Wednesday, October 26, 2005

Miers, Gonzales, Tonto

Patterico has excellent post on Miers, this time examining some of the nominee's views on the rights to choice and the nature of judicial activism. Damning stuff.

For the record, what do you think the conservative reaction would have been had President Bush nominated Alberto Gonzales, instead of Miers? Conservatives would have been upset, they would have felt betrayed, they probably would have even carped bitterly about Bush's unhealthy obsession with "loyalty" and perhaps would have gone all the way to "cronyism." But do you think they would have actually mounted a wide-spread campaign of opposition to the nomination? I don't.

Because while Gonzales would have been an ideological disappointment, he wouldn't have been fundamentally unqualified for the SCOTUS the way Miers obviously is. I believe that for conservatives their ultimate objection to the Miers nomination is really is about quality. Even if you could provide incontrovertible proof that Miers would spend the next 20 years voting with Scalia and Thomas on every case, they would still object.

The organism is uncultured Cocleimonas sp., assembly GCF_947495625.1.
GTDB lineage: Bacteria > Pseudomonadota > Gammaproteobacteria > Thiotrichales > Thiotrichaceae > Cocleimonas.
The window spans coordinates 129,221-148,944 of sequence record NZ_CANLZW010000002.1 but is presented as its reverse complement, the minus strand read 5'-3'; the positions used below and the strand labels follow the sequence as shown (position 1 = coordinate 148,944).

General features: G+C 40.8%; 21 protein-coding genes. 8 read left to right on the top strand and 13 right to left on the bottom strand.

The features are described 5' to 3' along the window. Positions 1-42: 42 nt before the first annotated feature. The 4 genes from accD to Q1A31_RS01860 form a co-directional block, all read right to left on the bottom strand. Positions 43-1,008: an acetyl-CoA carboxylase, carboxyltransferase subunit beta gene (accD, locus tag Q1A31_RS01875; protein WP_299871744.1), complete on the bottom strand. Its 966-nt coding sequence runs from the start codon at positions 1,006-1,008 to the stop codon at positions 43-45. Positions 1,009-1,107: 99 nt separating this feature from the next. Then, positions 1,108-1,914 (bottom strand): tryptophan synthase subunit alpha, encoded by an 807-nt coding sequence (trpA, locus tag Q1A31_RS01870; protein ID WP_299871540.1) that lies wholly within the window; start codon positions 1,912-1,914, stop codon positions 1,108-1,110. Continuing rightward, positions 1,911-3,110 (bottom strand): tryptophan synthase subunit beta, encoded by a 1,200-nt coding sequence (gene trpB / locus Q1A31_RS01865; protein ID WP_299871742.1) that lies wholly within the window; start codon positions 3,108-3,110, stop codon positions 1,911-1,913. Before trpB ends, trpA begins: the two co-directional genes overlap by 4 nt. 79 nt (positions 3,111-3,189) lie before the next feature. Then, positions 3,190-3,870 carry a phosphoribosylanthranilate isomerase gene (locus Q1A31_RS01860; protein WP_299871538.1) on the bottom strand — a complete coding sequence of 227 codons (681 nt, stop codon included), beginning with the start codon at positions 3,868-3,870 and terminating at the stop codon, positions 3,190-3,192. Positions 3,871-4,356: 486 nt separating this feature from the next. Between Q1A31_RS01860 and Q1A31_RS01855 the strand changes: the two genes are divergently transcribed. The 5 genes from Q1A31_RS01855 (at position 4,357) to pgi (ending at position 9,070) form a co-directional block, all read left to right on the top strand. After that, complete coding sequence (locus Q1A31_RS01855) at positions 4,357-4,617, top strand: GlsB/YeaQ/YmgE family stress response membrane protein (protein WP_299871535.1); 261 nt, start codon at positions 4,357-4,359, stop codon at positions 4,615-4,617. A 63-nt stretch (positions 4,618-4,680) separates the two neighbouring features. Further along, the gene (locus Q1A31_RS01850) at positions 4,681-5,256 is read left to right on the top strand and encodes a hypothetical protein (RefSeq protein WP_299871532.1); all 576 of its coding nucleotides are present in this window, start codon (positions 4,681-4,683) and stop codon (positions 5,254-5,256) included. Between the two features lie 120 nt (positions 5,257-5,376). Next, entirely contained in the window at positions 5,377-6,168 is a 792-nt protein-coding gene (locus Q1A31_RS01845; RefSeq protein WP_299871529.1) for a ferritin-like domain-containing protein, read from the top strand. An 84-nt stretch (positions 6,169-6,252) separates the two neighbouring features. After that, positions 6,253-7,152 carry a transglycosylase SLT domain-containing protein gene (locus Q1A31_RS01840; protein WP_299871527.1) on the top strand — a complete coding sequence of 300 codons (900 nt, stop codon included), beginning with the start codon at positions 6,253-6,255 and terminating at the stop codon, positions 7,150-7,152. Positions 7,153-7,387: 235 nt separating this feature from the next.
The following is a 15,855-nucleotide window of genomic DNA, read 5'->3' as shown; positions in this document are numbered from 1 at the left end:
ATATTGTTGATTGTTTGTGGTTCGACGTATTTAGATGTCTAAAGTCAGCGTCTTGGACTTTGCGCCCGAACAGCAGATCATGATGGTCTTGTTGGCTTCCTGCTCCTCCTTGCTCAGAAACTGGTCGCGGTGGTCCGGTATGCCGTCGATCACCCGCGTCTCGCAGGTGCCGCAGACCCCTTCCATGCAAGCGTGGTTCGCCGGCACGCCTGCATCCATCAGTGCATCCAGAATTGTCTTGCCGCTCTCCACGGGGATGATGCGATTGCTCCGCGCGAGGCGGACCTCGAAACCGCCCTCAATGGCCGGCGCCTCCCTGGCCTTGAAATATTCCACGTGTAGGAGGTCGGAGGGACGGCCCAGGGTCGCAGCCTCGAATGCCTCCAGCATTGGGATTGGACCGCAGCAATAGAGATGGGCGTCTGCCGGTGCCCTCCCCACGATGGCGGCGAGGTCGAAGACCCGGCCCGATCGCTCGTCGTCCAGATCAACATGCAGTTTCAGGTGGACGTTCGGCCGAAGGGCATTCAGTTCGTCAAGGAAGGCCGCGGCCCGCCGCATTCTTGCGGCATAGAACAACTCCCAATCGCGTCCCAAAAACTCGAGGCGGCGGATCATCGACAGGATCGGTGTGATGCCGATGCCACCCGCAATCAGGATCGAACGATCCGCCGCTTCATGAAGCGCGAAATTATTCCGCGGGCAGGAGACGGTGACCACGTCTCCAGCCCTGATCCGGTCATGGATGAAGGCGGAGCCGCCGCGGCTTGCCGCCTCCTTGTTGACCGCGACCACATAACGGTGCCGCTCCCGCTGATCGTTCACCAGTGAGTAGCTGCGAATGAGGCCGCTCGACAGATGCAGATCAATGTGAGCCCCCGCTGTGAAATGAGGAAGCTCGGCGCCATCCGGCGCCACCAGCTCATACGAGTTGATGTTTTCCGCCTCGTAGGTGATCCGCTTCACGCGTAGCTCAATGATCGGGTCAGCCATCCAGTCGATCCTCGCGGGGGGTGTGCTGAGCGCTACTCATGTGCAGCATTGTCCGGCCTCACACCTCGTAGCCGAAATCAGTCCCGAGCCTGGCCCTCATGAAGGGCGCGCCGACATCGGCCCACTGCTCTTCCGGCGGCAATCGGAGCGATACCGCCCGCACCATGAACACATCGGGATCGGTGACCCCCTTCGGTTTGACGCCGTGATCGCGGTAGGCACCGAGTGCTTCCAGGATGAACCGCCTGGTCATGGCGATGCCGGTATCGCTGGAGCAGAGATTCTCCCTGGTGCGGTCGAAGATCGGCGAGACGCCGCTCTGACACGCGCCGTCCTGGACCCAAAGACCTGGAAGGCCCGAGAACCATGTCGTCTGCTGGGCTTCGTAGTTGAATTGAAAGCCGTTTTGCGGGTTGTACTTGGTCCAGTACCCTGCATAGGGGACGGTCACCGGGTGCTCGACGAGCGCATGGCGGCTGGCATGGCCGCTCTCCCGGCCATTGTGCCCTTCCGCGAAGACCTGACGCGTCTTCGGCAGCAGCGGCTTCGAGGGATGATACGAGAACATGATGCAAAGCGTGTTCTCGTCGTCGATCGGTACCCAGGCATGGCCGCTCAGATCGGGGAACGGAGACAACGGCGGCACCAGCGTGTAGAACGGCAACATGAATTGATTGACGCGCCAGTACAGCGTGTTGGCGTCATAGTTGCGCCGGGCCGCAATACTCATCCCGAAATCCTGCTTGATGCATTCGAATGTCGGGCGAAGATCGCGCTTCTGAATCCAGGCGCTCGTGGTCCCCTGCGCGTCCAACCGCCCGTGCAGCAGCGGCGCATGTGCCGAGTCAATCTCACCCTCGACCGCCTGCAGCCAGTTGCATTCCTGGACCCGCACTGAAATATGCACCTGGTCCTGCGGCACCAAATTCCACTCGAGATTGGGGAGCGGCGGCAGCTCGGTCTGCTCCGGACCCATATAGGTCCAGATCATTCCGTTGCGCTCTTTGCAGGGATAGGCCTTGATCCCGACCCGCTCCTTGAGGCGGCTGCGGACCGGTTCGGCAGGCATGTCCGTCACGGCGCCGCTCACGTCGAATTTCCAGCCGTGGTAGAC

This is a good thing. It means that conservatives have been serious as they argued against the naked politicization of the judiciary.

Anyway, it seems this morning that the administration line has moved from Don't oppose Miers, because her confirmation is inevitable to the slightly more skittish, If any Senators oppose Miers, We the Republican People, will make that Senator pay at the ballot box.

To which the obvious reply is: What you mean "we," kemosabe?


Robert said...

"Patterico has excellent post ..."
Hmm. Is that like, "This restaurant has excellent food..."? I suppose a lot of posts are fungible and I shouldn't be surprised to run across post being used as a noun of quantity.

Tom Dunson said...

"But do you think they would have actually mounted a wide-spread campaign of opposition to the nomination? I don't."

Oh, I think you're wrong, Jonathan. The opposition would have been different, but no less strong. Al Gonzales is the antithesis of the Scalia/Thomas ideal -- which is what the President promised.